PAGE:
Based on a separate household survey, the unemployment rate slipped by 1/10th of a percentage point to a seasonally adjusted 4.7% (vs. 4.9% in February 2016). 340,000 people entered the labor market during the month, while the labor force participation rate inched up by 1/10th of a percentage point to 63.0% (its best reading since last March, but still not far off from its recently achieved multi-decade low). The typical length of unemployment dropped to another post-recession low, shedding 2/10ths of a week to 10.0 weeks (February 2016: 11.3 weeks). The seasonally count of part-time workers who were seeking a full-time opportunity dropped by 136,000 to 5.704 million (February 2016: 6.019 million). The broadest measure of labor underutilization matched the post-recession low hit last December at 9.4% (February 2016: 9.8%). In all, the stability of the labor market would seem to give the Federal Reserve the final piece to the puzzle in deciding to bump up its short-term interest rate target at next week’s Federal Open Market Committee meeting.

#2January’s trade deficit was the largest in nearly five years. The Census Bureau and the Bureau of Economic Analysis estimate that exports totaled $192.1 billion during the month (+$1.1 billion vs. December 2016) while imports jumped $5.3 billion to $240.6 billion. The resulting deficit of -$48.5 billion was $4.2 billion larger than that of the prior month, up 9.7% than that of January 2016, and the largest single-month trade deficit since March 2012. The goods deficit expanded by $4.0 billion during the month to -$69.7 billion while the services surplus shrank by $0.3 billion to +$21.2 billion. Exports of supplies/materials (crude oil and petroleum products) and automotive vehicles grew during the month while capital goods exports slowed. Growing import goods categories included consumer goods (including cellular phones), industrial supplies/materials (including crude oil), and automotive vehicles. The U.S. had its largest goods deficits with China (-$30.2 billion), the European Union (-$13.4 billion), Germany (-$5.7 billion), Mexico (-$5.5 billion), and Japan (-$5.5 billion) during the month.

#3Factory orders increased during January. New orders for manufactured goods grew 1.2% during the month to a seasonally adjusted $470.2 billion, according to the Census Bureau. This was up 3.8% from a year earlier. Orders for durable goods rose 6.2%, thanks to big gains in orders for civilian aircraft (+69.8%), defense aircraft (+62.2%), and automobiles (+0.8%). Net of transportation goods, new orders for core manufactured goods increased 0.3% during January to $393.7 billion (+6.0% vs. January 2016). Orders for nondefense, non-aircraft capital goods orders (a proxy for business investment) slipped 0.1% during the month and was only 0.5% above its year ago reading. Shipments increased for the 10th time in 11 months with a 0.2% gain to $478.3 billion. Unfilled orders contracted for the 7th time in 8 months with a 4.0% decline to $1.114 trillion. Inventories expanded for the 6th time in 7 months (+0.2% to $627.9 billion).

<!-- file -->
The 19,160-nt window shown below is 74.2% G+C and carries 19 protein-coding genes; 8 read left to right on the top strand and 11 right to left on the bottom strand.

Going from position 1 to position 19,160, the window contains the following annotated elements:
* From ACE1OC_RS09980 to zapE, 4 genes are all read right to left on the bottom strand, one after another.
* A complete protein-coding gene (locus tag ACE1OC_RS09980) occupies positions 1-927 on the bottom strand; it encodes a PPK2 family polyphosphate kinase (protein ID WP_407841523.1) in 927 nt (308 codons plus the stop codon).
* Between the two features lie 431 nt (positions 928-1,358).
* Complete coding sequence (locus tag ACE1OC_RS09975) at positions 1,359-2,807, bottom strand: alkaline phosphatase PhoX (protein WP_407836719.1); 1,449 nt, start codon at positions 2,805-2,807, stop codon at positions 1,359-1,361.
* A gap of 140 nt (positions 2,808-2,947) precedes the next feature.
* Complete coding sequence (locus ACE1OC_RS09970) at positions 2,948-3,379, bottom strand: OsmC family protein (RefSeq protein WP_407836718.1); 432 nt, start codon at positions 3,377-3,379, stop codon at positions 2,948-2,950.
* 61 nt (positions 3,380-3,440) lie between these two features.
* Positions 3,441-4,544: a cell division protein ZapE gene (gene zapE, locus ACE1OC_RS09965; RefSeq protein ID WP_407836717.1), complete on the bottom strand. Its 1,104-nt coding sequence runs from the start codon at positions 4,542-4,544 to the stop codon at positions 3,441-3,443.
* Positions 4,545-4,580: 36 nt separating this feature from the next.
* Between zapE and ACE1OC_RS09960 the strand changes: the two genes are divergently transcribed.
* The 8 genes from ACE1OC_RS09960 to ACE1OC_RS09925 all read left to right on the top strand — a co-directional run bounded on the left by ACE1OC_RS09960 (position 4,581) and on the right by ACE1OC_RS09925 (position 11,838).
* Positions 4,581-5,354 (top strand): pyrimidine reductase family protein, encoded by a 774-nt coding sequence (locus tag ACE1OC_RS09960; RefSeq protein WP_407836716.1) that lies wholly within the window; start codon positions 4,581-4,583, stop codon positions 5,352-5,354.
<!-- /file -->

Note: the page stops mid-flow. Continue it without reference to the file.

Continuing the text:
#4Productivity barely grew during 2016. The Bureau of Labor Statistics estimates nonfarm business labor productivity grew at a seasonally adjusted annualized rate of 1.3% during Q4, matching the BLS’s previous Q4 productivity estimate that it reported a month earlier but below the 3.3% gain reported for Q3. Manufacturing sector productivity grew 2.0% during Q4, with increases of 1.5% and 2.7% for durable and nondurable manufacturing, respectively. For all of 2016, labor productivity grew by only 0.2%, making last year the worst year for productivity gains since 2011. This is a particularly dubious achievement in that productivity growth has been weak throughout the current economic recovery.

#5Prices for both imports and exports increased during February. The Bureau of Labor Statistics reports that import prices grew 0.2% during the month, following gains of 0.6% and 0.4% during January and last December. The increase occurred despite a 0.7% decline in the price of imported fuels (prices for imported petroleum and natural gas fell 0.7% and 1.3%, respectively. Nonfuel import prices grew at their fastest rate since last May with a 0.3% gain, pulled up by rising prices for nonfuel industrial supplies/materials, consumer goods, and foods/feeds/beverages. Import prices have risen 4.6% over the past year while the 12-month comparable for nonfuel imports was up a much more modest 0.5%. Meanwhile, export prices grew 0.3% during the month and have risen 3.1% since February 2016. Rising during the month were prices for agricultural exports (+1.4%, including a 24.3% surge in vegetable export prices), nonagricultural industrial supplies, and capital goods.

Other U.S. economic data released over the past week:
Jobless Claims (week ending March 4, 2017, First-Time Claims, seasonally adjusted): 243,000 (+20,000 vs. previous week; -10,000 vs. the same week a year earlier). 4-week moving average: 236,500 (-9.0% vs. the same week a year earlier).
Consumer Credit (January 2017, Outstanding Non-Real Estate Backed Consumer Loan Balances, Seasonally Adjusted): $3.774 trillion (+$8.8 billion vs. December 2016, +6.3% vs. January 2016)
Monthly Treasury Statement(February 2017, Federal Government Budget Surplus/Deficit): -$192.0 billion (vs. January 2017: +$51.3 billion, February 2016: -$192.6 billion).
Wholesale Trade (January 2017, Wholesale Inventories, seasonally adjusted): $600.0 billion (-0.2% vs. December 2016, +2.2% vs. January 2016).

The opinions expressed here are not necessarily those of Kevin’s current and previous employers. No endorsements are implied.